Nine plays compete for Tony consideration

The play’s the thing. Rarely has that Shakespearian aphorism been truer than this season on Broadway. With nine new plays vying for Tony consideration, the race is going to be a tough one.

Legit pundits have long bemoaned the dearth of new drama in a Rialto landscape increasingly monopolized by musicals, but this year showed that producers are still willing to take a chance on untried straight plays. And while complaints have long been heard about a Broadway eager to lay out the welcome mat to anything with a London pedigree while cold-shouldering new American plays, the pendulum this season swung the other way, with a predominance of homegrown texts.

The critical heat behind Tracy Letts’ “August: Osage County” makes that savage tragicomic drama about the agonizing disintegration of a dysfunctional family a Tony fave. In an age when most writers are thinking small, with 90-minute one-acts built around two- or three-character scenes, this import from Chicago’s Steppenwolf Theater Company steers a baker’s dozen fully developed characters through three stormy acts and three-plus hours, earning comparison to great American dramatists from Tennessee Williams through Edward Albee to Sam Shepard.

But relative newcomer Letts goes up against some seasoned heavyweights. Those include Tom Stoppard, following last season’s Tony titan “The Coast of Utopia” by tracing the line between Eastern European politics and a transcendent guitar riff in “Rock ‘n’ Roll”; Conor McPherson, Ireland’s foremost chronicler of melancholy masculinity and spiritual malaise, with his drunken dance with the devil, “The Seafarer”; and David Mamet with his barbed political satire “November,” starring Nathan Lane as an ethically unimpeded commander in chief.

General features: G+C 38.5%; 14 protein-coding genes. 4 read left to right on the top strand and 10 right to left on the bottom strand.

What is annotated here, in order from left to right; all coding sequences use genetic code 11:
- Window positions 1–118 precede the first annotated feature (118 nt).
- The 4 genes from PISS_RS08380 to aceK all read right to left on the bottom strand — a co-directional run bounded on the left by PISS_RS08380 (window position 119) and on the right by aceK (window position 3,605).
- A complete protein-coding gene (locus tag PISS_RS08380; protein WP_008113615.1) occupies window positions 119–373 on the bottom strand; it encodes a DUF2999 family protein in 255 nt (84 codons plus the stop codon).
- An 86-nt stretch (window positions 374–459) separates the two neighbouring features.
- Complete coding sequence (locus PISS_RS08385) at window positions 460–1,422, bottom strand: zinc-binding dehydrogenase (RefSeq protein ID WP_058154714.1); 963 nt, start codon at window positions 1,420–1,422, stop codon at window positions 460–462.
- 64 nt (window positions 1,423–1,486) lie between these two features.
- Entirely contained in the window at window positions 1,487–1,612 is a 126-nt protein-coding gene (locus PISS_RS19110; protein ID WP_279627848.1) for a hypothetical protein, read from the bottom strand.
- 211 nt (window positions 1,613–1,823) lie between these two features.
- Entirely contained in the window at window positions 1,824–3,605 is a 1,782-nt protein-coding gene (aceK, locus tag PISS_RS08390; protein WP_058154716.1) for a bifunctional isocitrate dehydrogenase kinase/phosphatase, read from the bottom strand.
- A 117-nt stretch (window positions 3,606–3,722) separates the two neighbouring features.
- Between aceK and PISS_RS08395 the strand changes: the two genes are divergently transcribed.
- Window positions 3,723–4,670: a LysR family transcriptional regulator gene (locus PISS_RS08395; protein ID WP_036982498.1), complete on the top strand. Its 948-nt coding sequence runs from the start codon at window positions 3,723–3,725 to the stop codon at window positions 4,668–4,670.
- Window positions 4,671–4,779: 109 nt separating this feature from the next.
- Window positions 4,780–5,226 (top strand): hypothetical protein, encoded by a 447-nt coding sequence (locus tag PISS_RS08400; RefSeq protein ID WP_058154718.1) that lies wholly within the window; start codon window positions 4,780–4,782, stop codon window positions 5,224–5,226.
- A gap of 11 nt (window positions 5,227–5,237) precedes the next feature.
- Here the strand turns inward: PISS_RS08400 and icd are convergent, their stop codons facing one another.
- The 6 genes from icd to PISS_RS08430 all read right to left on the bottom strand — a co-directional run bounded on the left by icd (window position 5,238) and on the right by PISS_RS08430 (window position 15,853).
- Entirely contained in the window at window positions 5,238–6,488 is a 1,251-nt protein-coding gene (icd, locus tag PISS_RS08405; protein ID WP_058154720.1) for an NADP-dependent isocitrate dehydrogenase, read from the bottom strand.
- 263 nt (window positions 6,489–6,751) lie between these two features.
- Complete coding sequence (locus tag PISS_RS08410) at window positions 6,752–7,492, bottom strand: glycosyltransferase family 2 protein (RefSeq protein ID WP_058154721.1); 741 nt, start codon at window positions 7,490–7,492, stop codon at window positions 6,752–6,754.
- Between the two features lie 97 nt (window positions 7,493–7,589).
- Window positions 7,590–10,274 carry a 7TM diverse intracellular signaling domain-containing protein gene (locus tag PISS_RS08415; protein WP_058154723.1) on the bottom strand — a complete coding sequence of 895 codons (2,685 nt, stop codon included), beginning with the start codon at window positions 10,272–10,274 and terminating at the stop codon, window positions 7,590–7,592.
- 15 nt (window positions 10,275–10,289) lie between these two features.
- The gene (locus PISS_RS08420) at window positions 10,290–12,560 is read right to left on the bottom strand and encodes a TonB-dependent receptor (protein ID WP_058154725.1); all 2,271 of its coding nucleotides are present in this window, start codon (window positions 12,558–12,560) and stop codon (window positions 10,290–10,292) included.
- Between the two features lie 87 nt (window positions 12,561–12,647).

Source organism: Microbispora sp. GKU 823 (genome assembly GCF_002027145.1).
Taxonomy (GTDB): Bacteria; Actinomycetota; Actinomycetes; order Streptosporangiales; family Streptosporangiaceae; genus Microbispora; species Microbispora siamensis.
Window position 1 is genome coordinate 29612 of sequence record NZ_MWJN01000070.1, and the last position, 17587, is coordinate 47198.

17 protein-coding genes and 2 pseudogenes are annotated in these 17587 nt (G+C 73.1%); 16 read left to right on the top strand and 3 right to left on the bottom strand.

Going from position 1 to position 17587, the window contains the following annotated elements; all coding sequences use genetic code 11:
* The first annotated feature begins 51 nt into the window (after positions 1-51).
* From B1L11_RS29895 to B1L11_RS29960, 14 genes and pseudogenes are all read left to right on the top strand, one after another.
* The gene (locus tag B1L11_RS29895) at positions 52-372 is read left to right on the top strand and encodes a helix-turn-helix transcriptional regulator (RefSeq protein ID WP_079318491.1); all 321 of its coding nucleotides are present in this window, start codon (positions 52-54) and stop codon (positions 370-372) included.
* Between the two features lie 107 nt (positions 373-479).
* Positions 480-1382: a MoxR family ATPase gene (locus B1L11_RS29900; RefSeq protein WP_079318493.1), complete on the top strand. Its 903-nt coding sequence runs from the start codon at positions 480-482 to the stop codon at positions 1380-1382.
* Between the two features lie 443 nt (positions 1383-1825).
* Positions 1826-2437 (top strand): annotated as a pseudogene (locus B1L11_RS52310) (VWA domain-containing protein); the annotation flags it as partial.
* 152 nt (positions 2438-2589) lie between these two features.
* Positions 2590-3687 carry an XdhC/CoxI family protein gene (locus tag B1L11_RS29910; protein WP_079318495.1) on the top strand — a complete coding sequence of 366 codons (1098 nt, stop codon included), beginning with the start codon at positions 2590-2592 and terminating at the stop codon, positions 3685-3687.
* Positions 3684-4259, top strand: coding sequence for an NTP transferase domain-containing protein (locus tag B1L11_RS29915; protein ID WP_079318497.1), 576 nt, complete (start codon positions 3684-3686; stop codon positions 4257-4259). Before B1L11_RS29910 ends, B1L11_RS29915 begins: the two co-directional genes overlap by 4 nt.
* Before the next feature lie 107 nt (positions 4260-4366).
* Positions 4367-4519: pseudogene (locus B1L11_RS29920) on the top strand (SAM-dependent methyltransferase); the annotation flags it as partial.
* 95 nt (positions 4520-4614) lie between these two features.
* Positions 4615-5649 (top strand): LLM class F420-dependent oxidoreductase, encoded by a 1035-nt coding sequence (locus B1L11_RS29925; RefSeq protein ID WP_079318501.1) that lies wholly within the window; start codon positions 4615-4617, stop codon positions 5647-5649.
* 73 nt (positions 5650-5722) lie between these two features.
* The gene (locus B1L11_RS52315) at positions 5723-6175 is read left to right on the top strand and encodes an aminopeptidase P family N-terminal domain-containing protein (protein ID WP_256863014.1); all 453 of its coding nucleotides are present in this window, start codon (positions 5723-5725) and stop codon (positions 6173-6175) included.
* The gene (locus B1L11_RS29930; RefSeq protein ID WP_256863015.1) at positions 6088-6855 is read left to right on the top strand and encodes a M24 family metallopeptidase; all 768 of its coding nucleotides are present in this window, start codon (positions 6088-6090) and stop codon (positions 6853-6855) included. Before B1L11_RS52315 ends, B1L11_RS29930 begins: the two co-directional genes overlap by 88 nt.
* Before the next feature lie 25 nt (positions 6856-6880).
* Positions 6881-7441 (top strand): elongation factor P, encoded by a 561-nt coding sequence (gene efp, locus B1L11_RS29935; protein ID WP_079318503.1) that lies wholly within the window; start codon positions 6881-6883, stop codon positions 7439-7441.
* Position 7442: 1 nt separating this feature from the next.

The critical response to “The Farnsworth Invention” makes that reflection on the birth of television a long shot, despite it marking the return to theater after a long hiatus for “The West Wing” creator Aaron Sorkin.

Then there are newcomers like Patrick Barlow, with West End import “The 39 Steps,” a playful spoof of the Hitchcock thriller showcasing some resourceful multitasking actors; and Off Broadway regular Theresa Rebeck, who graduated to the Rialto with “Mauritius,” an “American Buffalo”-inspired drama about two sisters facing off over the inheritance of a valuable stamp collection.

Unlikeliest debutant this season was Mark Twain, making his first Broadway appearance as a playwright with the cross-dressing farce “Is He Dead?,” a mere century after it was written. Michael Blakemore’s agile production of the featherweight work closed prematurely after struggling to find an audience, but affection for Norbert Leo Butz’s antic lead turn might secure it a mention come Tony time.

Last of the new works to bow this season is George Stevens Jr.’s “Thurgood,” a one-man bioplay starring Laurence Fishburne as Supreme Court Justice Thurgood Marshall.

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